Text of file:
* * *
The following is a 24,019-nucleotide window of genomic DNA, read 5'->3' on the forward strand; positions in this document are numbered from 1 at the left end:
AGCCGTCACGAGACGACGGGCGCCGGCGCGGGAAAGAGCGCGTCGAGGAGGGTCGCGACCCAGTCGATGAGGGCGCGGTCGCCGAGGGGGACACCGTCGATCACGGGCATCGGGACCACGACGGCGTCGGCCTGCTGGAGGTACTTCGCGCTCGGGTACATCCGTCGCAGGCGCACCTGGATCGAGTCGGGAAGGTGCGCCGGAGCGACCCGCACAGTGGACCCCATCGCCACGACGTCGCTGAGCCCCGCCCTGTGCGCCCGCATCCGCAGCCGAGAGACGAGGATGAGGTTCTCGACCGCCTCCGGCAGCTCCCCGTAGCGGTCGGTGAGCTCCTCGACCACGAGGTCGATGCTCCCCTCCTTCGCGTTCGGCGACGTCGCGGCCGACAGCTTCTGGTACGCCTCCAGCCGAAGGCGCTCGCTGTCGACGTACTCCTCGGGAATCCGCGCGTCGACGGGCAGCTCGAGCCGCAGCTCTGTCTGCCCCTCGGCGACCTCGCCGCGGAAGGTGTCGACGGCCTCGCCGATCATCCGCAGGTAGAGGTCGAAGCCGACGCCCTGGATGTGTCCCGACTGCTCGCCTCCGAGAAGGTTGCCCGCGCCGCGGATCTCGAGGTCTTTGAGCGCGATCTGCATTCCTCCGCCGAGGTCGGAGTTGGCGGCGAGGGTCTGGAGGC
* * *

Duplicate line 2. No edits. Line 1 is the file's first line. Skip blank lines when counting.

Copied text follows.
AGCCGTCACGAGACGACGGGCGCCGGCGCGGGAAAGAGCGCGTCGAGGAGGGTCGCGACCCAGTCGATGAGGGCGCGGTCGCCGAGGGGGACACCGTCGATCACGGGCATCGGGACCACGACGGCGTCGGCCTGCTGGAGGTACTTCGCGCTCGGGTACATCCGTCGCAGGCGCACCTGGATCGAGTCGGGAAGGTGCGCCGGAGCGACCCGCACAGTGGACCCCATCGCCACGACGTCGCTGAGCCCCGCCCTGTGCGCCCGCATCCGCAGCCGAGAGACGAGGATGAGGTTCTCGACCGCCTCCGGCAGCTCCCCGTAGCGGTCGGTGAGCTCCTCGACCACGAGGTCGATGCTCCCCTCCTTCGCGTTCGGCGACGTCGCGGCCGACAGCTTCTGGTACGCCTCCAGCCGAAGGCGCTCGCTGTCGACGTACTCCTCGGGAATCCGCGCGTCGACGGGCAGCTCGAGCCGCAGCTCTGTCTGCCCCTCGGCGACCTCGCCGCGGAAGGTGTCGACGGCCTCGCCGATCATCCGCAGGTAGAGGTCGAAGCCGACGCCCTGGATGTGTCCCGACTGCTCGCCTCCGAGAAGGTTGCCCGCGCCGCGGATCTCGAGGTCTTTGAGCGCGATCTGCATTCCTCCGCCGAGGTCGGAGTTGGCGGCGAGGGTCTGGAGGC